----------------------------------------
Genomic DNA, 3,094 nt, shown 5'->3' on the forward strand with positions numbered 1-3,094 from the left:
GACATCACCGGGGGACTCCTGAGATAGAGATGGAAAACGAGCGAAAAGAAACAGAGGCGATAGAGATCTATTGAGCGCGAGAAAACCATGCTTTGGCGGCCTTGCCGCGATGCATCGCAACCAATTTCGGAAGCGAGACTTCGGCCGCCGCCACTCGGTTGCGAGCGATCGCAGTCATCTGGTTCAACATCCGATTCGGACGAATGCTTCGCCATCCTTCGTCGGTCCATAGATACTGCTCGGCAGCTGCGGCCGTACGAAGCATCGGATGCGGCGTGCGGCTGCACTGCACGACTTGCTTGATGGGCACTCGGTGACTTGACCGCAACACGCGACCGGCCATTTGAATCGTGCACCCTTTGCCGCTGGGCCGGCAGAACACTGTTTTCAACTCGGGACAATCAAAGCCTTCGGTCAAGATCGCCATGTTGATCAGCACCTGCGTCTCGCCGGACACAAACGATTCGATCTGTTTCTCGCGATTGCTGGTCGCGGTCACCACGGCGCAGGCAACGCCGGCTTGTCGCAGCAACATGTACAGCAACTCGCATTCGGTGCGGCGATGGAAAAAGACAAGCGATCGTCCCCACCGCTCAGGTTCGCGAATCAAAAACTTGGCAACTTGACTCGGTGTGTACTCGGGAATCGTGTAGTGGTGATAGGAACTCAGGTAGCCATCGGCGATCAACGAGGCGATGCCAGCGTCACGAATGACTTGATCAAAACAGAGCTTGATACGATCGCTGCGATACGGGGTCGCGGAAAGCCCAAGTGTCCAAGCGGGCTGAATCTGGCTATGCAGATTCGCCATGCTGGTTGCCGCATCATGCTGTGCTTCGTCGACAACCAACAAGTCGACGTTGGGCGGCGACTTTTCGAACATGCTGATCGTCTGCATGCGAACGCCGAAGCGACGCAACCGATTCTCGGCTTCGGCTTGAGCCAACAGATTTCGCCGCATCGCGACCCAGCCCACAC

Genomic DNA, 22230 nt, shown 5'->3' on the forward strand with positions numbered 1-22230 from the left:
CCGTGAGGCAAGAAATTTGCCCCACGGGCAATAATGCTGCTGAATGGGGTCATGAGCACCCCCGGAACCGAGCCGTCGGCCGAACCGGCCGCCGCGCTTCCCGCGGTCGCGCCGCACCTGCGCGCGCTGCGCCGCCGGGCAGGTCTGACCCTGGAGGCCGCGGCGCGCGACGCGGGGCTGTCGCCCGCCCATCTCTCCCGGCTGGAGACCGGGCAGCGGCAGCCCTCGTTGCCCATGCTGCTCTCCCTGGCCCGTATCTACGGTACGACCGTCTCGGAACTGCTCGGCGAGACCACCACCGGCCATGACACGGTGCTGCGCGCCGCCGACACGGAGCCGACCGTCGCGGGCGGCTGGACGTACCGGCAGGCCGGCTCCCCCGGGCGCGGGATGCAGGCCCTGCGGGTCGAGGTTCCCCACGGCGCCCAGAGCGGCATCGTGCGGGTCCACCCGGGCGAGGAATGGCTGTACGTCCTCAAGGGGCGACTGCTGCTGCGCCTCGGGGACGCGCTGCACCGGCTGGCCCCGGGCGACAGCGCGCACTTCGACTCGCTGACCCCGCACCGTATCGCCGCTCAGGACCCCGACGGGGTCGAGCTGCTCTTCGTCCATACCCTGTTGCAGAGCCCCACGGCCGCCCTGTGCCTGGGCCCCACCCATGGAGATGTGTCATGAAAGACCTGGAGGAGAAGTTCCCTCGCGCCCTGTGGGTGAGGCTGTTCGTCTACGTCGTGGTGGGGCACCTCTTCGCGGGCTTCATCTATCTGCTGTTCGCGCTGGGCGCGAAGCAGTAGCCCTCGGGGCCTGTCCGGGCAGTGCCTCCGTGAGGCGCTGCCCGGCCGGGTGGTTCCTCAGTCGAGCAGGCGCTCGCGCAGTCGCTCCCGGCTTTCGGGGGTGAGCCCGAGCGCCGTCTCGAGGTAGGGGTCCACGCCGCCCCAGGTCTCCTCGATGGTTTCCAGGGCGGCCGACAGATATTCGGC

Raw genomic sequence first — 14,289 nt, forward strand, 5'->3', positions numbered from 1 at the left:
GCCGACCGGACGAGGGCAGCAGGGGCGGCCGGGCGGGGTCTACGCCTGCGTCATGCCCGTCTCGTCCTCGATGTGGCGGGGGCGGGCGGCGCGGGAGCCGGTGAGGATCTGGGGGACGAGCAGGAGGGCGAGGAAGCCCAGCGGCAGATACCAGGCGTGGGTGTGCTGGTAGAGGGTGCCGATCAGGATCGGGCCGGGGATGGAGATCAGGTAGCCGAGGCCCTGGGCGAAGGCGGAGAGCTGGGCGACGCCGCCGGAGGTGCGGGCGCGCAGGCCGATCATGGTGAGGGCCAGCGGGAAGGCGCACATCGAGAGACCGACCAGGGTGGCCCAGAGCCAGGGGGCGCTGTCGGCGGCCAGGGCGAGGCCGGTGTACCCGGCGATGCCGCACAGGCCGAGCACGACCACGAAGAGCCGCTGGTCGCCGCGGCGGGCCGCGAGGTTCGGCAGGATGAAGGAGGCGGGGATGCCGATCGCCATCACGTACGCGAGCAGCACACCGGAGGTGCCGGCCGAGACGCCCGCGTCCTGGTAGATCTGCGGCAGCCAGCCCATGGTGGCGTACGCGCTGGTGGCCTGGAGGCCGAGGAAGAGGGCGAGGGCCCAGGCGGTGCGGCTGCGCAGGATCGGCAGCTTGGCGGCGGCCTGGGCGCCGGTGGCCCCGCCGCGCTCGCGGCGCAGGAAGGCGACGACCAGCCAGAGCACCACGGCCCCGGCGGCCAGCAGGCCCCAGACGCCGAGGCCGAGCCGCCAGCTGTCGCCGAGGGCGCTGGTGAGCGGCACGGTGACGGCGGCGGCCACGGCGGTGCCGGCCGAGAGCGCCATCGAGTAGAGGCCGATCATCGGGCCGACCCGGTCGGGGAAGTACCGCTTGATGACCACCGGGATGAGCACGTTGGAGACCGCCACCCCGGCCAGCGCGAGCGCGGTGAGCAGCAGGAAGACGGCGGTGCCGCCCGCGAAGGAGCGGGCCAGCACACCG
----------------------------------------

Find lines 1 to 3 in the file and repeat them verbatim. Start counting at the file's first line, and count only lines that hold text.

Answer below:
Genomic DNA, 3,094 nt, shown 5'->3' on the forward strand with positions numbered 1-3,094 from the left:
GACATCACCGGGGGACTCCTGAGATAGAGATGGAAAACGAGCGAAAAGAAACAGAGGCGATAGAGATCTATTGAGCGCGAGAAAACCATGCTTTGGCGGCCTTGCCGCGATGCATCGCAACCAATTTCGGAAGCGAGACTTCGGCCGCCGCCACTCGGTTGCGAGCGATCGCAGTCATCTGGTTCAACATCCGATTCGGACGAATGCTTCGCCATCCTTCGTCGGTCCATAGATACTGCTCGGCAGCTGCGGCCGTACGAAGCATCGGATGCGGCGTGCGGCTGCACTGCACGACTTGCTTGATGGGCACTCGGTGACTTGACCGCAACACGCGACCGGCCATTTGAATCGTGCACCCTTTGCCGCTGGGCCGGCAGAACACTGTTTTCAACTCGGGACAATCAAAGCCTTCGGTCAAGATCGCCATGTTGATCAGCACCTGCGTCTCGCCGGACACAAACGATTCGATCTGTTTCTCGCGATTGCTGGTCGCGGTCACCACGGCGCAGGCAACGCCGGCTTGTCGCAGCAACATGTACAGCAACTCGCATTCGGTGCGGCGATGGAAAAAGACAAGCGATCGTCCCCACCGCTCAGGTTCGCGAATCAAAAACTTGGCAACTTGACTCGGTGTGTACTCGGGAATCGTGTAGTGGTGATAGGAACTCAGGTAGCCATCGGCGATCAACGAGGCGATGCCAGCGTCACGAATGACTTGATCAAAACAGAGCTTGATACGATCGCTGCGATACGGGGTCGCGGAAAGCCCAAGTGTCCAAGCGGGCTGAATCTGGCTATGCAGATTCGCCATGCTGGTTGCCGCATCATGCTGTGCTTCGTCGACAACCAACAAGTCGACGTTGGGCGGCGACTTTTCGAACATGCTGATCGTCTGCATGCGAACGCCGAAGCGACGCAACCGATTCTCGGCTTCGGCTTGAGCCAACAGATTTCGCCGCATCGCGACCCAGCCCACAC

Genomic DNA, 22230 nt, shown 5'->3' on the forward strand with positions numbered 1-22230 from the left: